Otago power distributor Aurora Energy believes the covid-19 pandemic could defer demand growth on its networks by as much as two years.
The company is seeking a customised pricing plan from the Commerce Commission so it can spend $383.3 million over three years and start catching up with deferred maintenance. But it wants greater flexibility within that plan to delay work if it's not immediately needed.
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It has already reduced its customer connection forecasts and deferred some projects, given the expected impact on tourism and hospitality from the pandemic – particularly on its Queenstown and Central Otago networks.
While most of the company's planned capital spending is on safety-driven renewal of poles, lines and substations, it has also proposed a list of up to 10 growth projects that could be advanced or deferred depending on the pace of demand recovery post-covid.
Aurora is assuming that growth will be slowed by two years but will then return to pre-covid levels in the year starting April 2022 – the second year of the three-year customised price path it is seeking.
"In the context of a significant price rise, we want to create an opportunity to defer growth projects as much as possible and share that deferred capex gain with consumers in the CPP period," the firm said in its 382-page application.
Aurora, owned by Dunedin City Council, is the country's seventh-largest network, distributing electricity to about 91,000 homes and business.
It was restructured in 2017, with the establishment of a new board and management, after a review by Deloitte found the firm had been underspending on maintenance for decades in favour of regular dividends to its owner.
The company has already upped its spending on asset replacement but is spending more than its regulated revenues allow for. It expects to spend about $790m by early 2029, and expects to have to seek a second, five-year CPP starting April 2024 to complete that work.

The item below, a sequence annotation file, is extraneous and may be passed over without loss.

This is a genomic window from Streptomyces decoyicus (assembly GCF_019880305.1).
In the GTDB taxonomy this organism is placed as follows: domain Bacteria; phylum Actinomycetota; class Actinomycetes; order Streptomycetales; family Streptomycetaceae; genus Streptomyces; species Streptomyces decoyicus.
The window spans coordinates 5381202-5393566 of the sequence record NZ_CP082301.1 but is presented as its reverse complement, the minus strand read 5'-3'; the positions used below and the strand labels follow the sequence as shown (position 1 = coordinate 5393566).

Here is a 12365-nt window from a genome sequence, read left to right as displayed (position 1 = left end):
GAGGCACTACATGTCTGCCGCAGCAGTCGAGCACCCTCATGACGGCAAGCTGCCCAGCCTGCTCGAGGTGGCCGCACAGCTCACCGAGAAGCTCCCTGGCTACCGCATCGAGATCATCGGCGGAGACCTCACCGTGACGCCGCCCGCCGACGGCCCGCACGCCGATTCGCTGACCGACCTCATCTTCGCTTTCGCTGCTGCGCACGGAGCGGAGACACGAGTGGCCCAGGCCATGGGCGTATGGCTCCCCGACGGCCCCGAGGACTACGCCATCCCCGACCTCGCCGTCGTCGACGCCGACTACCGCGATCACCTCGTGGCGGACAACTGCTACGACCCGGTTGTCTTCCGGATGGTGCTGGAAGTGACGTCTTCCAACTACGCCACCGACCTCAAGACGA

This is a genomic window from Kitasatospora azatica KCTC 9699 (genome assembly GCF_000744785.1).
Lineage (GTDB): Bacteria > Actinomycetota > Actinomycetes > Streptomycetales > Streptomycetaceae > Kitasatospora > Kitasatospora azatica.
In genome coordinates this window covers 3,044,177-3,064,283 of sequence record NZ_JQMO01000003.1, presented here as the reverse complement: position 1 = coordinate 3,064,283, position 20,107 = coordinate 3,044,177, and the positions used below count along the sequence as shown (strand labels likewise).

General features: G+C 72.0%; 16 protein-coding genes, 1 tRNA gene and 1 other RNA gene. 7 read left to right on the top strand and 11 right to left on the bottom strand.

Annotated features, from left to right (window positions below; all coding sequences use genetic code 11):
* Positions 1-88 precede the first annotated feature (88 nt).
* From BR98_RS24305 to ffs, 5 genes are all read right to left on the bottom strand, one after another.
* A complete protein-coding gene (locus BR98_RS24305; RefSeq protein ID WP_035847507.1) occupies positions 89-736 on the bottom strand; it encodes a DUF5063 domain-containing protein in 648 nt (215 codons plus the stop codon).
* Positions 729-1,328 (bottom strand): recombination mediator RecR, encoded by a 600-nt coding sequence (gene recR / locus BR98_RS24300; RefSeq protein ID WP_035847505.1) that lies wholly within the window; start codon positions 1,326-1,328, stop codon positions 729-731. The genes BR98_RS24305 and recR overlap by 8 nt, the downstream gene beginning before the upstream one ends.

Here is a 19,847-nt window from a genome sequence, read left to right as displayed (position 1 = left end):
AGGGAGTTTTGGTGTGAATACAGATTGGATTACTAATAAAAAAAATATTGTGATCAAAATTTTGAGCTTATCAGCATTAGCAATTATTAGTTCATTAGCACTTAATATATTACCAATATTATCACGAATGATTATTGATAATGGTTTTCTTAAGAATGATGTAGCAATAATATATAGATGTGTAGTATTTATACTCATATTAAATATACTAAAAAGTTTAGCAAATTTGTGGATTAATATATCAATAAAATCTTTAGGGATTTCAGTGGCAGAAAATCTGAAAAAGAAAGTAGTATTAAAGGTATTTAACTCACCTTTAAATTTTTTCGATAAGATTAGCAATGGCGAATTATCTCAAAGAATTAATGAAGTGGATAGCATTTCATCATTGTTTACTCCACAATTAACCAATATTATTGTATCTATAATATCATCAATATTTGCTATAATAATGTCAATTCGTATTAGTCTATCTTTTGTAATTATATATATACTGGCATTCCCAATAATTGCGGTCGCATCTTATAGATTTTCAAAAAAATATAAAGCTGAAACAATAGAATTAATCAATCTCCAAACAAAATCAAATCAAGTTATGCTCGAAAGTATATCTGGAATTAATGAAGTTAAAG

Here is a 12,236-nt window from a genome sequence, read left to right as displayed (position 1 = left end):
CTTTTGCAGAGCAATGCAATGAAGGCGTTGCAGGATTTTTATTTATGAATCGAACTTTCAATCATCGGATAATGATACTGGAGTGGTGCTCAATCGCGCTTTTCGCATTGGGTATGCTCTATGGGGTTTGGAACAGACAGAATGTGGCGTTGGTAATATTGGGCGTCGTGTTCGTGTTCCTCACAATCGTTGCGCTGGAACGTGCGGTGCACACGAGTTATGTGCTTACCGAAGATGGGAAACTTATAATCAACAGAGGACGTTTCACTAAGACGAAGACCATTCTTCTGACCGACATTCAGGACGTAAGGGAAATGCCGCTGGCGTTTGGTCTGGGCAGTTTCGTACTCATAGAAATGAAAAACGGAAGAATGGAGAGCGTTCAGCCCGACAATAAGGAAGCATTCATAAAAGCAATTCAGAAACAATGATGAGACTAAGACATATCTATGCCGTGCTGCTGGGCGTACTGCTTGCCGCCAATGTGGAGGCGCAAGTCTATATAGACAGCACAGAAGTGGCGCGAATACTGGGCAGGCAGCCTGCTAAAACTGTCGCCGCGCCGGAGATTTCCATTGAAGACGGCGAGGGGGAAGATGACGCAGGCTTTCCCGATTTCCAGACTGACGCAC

In its application, Aurora notes that by April next year it will have overspent the Commerce Commission's allowances by about $207m over five years.
"These overspends have placed significant financial pressure on the business. In addition to the investment overspend the shareholder has foregone dividends and will continue to do so for an extended period, even if this CPP application is approved in full."
Operating without a CPP is "not realistic or sustainable," it said.
Aurora last paid its council owner a $1.5m dividend in 2017, having paid as much as $14m to the council in dividends and subvention payments in 2013.
The company reported a $10.9m loss for the March 2019 year, including a $5m provision for a fine for breaching reliability standards the Commerce Commission set it for 2016, 2017, 2018 and 2019.
Aurora has spent the past year consulting with customers on the $400m build programme it had previously proposed, which would have increased household bills by about $25 a month over the three years, and business bills by about $53.
It has since trimmed that spending to about $383m, about 20 per cent more than in the previous three years, and the projected increases to $19 and $40 a month respectively.
The Commerce Commission expects to publish an issues paper in August and a draft decision in November. After considering public submissions it will make a final decision by March next year.